Assembly hopeful Ben Akselrod is railing against the construction of the Sheepshead Bay mosque — a hopeless battle political insiders say the former Community Board 15 district manager has no chance of turning around, but will help him pander to Southern Brooklyn conservatives looking to get rid of the Muslim house of worship.
Akselrod, a Democrat looking to unseat Assemblyman Steven Cymbrowitz (D–Sheepshead Bay) in September, claimed last week that the mosque being constructed on Voorhies Avenue will harm property values, cause a traffic nightmare on the block and draw radical elements to the leafy residential neighborhood.
“The Muslim American Society — the organization behind this mosque — originate from the Muslim Brotherhood, an organization that was outlawed in the U.S.,” said Akselrod, alleging the mosque backers have terrorist roots.
Akselrod’s voiced his opposition just two weeks after state Sen. David Storobin wrote a letter to Mayor Bloomberg claiming that the mosque is thumbing its nose at city laws and threatens its neighbors’ lives.
“This may pose a danger to public safety,” Storobin (R–Brighton Beach) wrote as he bashed the city for allowing work on a house of worship continue.
Some say Akselrod’s sudden opposition to the mosque is all about getting the support of the Bay People — the group that’s repeatedly failed to get the project halted — and residents against the mosque’s construction. His opposition is also geared to make him stand out from Cymbrowitz, who they say hasn’t responded to the Bay People’s repeated pleas for help.
“Both Akselrod and Storobin are looking for an argument that will break the race open and in both cases they have to effectively attack people with larger reputations and history,” political analyst Hank Sheinkopf said. “They want to spend their time moving to the right, but what they should be talking about is bread and butter issues and cleaning up Albany.”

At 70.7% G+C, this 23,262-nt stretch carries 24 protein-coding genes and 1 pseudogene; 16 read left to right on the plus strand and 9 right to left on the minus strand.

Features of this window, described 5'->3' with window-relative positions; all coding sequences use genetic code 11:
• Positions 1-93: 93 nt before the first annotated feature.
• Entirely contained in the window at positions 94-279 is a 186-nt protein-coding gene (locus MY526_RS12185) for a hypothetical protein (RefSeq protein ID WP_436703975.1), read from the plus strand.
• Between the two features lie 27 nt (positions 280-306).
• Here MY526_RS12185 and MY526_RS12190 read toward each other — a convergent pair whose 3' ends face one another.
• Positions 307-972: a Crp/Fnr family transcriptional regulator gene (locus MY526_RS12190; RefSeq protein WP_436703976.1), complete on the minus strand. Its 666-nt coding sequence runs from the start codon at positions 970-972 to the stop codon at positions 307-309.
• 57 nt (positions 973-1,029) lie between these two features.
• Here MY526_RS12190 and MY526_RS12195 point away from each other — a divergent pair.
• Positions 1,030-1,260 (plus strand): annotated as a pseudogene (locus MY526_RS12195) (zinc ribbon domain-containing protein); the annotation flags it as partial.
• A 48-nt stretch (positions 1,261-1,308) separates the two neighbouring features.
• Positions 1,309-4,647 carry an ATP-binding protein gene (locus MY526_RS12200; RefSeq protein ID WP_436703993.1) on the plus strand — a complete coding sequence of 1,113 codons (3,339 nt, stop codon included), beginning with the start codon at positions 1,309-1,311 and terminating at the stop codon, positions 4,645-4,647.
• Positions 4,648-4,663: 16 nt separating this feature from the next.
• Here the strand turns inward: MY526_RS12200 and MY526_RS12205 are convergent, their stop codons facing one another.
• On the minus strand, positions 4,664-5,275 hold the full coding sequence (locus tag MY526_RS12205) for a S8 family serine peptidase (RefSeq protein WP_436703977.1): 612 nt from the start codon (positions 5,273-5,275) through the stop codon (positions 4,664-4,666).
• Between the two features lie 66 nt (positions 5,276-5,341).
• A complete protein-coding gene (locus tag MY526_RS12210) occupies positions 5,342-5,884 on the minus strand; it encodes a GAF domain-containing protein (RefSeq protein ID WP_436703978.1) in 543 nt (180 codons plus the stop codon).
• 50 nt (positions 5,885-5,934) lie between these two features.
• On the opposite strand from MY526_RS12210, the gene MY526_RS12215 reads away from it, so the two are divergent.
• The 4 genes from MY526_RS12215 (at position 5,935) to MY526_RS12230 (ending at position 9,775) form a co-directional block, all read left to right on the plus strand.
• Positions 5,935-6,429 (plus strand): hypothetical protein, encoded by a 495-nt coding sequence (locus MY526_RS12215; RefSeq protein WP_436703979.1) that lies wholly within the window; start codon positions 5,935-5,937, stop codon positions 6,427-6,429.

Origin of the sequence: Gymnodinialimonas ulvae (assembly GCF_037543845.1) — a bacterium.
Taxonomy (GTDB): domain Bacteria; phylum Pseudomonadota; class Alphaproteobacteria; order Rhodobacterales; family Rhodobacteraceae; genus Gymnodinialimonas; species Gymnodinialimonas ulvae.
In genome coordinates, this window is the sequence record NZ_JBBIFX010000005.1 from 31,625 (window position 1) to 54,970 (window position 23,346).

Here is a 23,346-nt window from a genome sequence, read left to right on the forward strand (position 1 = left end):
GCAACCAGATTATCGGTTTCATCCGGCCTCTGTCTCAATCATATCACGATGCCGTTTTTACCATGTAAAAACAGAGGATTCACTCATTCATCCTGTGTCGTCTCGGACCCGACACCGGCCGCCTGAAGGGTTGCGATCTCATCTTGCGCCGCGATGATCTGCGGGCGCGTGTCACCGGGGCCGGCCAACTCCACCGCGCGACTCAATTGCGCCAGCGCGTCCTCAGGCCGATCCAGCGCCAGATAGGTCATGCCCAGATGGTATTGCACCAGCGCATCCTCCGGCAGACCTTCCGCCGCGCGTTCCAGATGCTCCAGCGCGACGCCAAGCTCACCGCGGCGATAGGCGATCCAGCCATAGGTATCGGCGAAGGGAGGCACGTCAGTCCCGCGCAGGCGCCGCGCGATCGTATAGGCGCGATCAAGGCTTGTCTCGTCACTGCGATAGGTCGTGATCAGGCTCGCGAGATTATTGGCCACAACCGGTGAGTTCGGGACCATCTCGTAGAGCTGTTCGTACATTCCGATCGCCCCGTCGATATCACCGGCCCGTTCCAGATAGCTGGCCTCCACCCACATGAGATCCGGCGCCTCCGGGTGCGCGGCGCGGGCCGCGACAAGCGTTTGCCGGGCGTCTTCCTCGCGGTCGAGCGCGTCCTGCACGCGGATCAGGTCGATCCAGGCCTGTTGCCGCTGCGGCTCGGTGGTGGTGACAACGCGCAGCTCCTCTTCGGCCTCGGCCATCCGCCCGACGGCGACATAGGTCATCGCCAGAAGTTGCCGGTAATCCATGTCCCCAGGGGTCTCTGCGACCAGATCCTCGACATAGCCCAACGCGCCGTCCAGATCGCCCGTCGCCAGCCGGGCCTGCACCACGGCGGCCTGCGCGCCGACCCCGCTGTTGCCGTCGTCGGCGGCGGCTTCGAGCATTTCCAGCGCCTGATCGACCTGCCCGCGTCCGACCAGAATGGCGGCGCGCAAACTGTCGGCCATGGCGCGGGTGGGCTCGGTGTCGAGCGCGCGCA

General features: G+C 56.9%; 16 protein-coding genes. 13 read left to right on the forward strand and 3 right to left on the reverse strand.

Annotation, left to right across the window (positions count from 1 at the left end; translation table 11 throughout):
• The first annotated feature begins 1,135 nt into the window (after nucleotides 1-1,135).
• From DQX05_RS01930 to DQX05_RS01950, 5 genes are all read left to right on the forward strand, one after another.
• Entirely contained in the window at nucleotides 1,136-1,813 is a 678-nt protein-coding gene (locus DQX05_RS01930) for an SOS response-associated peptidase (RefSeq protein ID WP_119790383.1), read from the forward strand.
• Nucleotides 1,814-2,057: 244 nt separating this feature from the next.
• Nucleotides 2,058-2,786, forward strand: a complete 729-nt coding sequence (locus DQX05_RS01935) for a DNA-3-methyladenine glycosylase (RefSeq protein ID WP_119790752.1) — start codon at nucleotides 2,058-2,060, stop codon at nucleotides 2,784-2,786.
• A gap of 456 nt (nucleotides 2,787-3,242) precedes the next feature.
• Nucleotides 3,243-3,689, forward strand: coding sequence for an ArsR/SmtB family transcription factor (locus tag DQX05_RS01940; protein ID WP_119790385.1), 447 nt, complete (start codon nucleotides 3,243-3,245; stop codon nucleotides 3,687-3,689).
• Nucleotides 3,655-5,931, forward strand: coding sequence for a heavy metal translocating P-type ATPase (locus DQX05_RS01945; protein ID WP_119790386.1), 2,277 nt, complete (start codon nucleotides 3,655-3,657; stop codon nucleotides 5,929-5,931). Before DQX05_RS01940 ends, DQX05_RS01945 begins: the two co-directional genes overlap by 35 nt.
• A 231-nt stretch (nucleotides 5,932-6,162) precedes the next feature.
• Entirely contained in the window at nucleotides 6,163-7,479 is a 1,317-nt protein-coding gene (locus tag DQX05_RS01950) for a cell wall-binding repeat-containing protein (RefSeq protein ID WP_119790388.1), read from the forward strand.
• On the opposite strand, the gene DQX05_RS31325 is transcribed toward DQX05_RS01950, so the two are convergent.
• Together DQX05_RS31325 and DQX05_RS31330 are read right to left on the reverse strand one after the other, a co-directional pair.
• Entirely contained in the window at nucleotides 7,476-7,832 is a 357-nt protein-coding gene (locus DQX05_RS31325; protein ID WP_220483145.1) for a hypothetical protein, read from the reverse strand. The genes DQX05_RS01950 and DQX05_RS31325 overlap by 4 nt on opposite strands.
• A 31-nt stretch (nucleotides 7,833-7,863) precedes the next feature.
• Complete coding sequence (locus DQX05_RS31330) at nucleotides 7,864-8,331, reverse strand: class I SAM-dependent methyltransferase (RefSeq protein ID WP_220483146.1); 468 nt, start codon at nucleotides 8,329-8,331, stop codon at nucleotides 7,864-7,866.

Mosque backers say that Akselrod’s opposition will ultimately backfire on the candidate.
“If he’s going to sell out Islam, he might sell out other religions when that becomes popular,” said mosque owner Ahmed Allowey, who said his four-story Islamic Center will be open by next summer.
Akselrod insists he has no political motive in speaking out against the mosque, claiming that it would have been irresponsible of him not to express his concerns.
“I have an opinion and I think it’s my responsibility to express it,” he said.
Opponents to the mosque say that traffic and parking are their driving concerns in demanding that the house of worship close, but the tenor of their rallies has been more anti-Islamic rather than anti-congestion.
Neighbors protesting the mosque often held signs reading, “Islam not welcome here,” “New York is not Islamabad” and “Do not forget 9-11!”
One resident even claimed he was going to “blow up the mosque” if it was built.Reach reporter Colin MIxson at cmixson@cn